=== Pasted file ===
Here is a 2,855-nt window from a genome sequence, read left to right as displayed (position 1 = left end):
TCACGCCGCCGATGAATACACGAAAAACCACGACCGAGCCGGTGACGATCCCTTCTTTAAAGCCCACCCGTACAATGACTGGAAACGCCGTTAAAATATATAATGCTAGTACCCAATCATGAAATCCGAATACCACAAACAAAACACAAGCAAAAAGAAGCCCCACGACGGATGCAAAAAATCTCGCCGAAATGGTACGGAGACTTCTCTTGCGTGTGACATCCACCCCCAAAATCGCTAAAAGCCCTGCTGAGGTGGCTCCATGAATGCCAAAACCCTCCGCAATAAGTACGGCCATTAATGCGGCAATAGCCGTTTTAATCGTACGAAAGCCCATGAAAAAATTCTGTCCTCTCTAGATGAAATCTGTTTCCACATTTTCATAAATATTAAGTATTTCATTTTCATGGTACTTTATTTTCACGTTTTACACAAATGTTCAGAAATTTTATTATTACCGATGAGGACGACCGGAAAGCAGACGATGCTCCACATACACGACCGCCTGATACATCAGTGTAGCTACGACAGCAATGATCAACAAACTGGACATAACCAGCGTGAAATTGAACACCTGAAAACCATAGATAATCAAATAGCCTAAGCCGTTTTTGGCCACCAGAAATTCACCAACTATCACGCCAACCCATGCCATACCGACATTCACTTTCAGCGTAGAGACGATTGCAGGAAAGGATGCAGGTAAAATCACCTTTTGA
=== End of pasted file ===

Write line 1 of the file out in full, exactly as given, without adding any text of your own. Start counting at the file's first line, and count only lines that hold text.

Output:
Here is a 2,855-nt window from a genome sequence, read left to right as displayed (position 1 = left end):